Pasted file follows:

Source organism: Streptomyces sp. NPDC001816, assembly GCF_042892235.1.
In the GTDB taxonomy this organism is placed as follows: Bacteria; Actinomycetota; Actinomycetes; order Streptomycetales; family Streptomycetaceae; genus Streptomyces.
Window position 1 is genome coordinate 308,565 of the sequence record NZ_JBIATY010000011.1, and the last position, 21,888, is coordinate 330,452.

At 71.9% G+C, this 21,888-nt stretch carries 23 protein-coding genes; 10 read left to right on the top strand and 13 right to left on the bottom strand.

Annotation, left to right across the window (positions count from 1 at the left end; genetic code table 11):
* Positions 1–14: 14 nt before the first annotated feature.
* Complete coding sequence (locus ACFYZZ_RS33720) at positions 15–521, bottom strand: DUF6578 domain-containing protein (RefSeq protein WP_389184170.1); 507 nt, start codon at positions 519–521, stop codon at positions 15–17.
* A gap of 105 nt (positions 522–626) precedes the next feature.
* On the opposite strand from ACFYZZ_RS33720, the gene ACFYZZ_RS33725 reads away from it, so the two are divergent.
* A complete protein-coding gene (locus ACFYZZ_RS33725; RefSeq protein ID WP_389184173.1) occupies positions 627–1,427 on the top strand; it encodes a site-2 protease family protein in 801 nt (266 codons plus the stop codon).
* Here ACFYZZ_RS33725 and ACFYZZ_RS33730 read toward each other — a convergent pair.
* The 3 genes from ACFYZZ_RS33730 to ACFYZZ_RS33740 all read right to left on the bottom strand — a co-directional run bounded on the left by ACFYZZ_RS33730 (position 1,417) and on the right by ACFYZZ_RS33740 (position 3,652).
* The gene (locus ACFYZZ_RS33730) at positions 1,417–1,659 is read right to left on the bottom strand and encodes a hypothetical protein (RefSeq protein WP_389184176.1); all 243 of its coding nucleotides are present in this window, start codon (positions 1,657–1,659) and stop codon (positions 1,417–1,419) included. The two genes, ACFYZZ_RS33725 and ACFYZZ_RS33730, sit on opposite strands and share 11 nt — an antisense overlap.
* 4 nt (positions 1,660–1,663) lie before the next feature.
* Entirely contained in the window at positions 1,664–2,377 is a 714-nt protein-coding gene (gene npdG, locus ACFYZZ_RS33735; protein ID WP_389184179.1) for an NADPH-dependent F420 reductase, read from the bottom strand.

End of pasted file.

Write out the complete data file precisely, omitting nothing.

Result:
Source organism: Streptomyces sp. NPDC001816, assembly GCF_042892235.1.
In the GTDB taxonomy this organism is placed as follows: Bacteria; Actinomycetota; Actinomycetes; order Streptomycetales; family Streptomycetaceae; genus Streptomyces.
Window position 1 is genome coordinate 308,565 of the sequence record NZ_JBIATY010000011.1, and the last position, 21,888, is coordinate 330,452.

At 71.9% G+C, this 21,888-nt stretch carries 23 protein-coding genes; 10 read left to right on the top strand and 13 right to left on the bottom strand.

Annotation, left to right across the window (positions count from 1 at the left end; genetic code table 11):
* Positions 1–14: 14 nt before the first annotated feature.
* Complete coding sequence (locus ACFYZZ_RS33720) at positions 15–521, bottom strand: DUF6578 domain-containing protein (RefSeq protein WP_389184170.1); 507 nt, start codon at positions 519–521, stop codon at positions 15–17.
* A gap of 105 nt (positions 522–626) precedes the next feature.
* On the opposite strand from ACFYZZ_RS33720, the gene ACFYZZ_RS33725 reads away from it, so the two are divergent.
* A complete protein-coding gene (locus ACFYZZ_RS33725; RefSeq protein ID WP_389184173.1) occupies positions 627–1,427 on the top strand; it encodes a site-2 protease family protein in 801 nt (266 codons plus the stop codon).
* Here ACFYZZ_RS33725 and ACFYZZ_RS33730 read toward each other — a convergent pair.
* The 3 genes from ACFYZZ_RS33730 to ACFYZZ_RS33740 all read right to left on the bottom strand — a co-directional run bounded on the left by ACFYZZ_RS33730 (position 1,417) and on the right by ACFYZZ_RS33740 (position 3,652).
* The gene (locus ACFYZZ_RS33730) at positions 1,417–1,659 is read right to left on the bottom strand and encodes a hypothetical protein (RefSeq protein WP_389184176.1); all 243 of its coding nucleotides are present in this window, start codon (positions 1,657–1,659) and stop codon (positions 1,417–1,419) included. The two genes, ACFYZZ_RS33725 and ACFYZZ_RS33730, sit on opposite strands and share 11 nt — an antisense overlap.
* 4 nt (positions 1,660–1,663) lie before the next feature.
* Entirely contained in the window at positions 1,664–2,377 is a 714-nt protein-coding gene (gene npdG, locus ACFYZZ_RS33735; protein ID WP_389184179.1) for an NADPH-dependent F420 reductase, read from the bottom strand.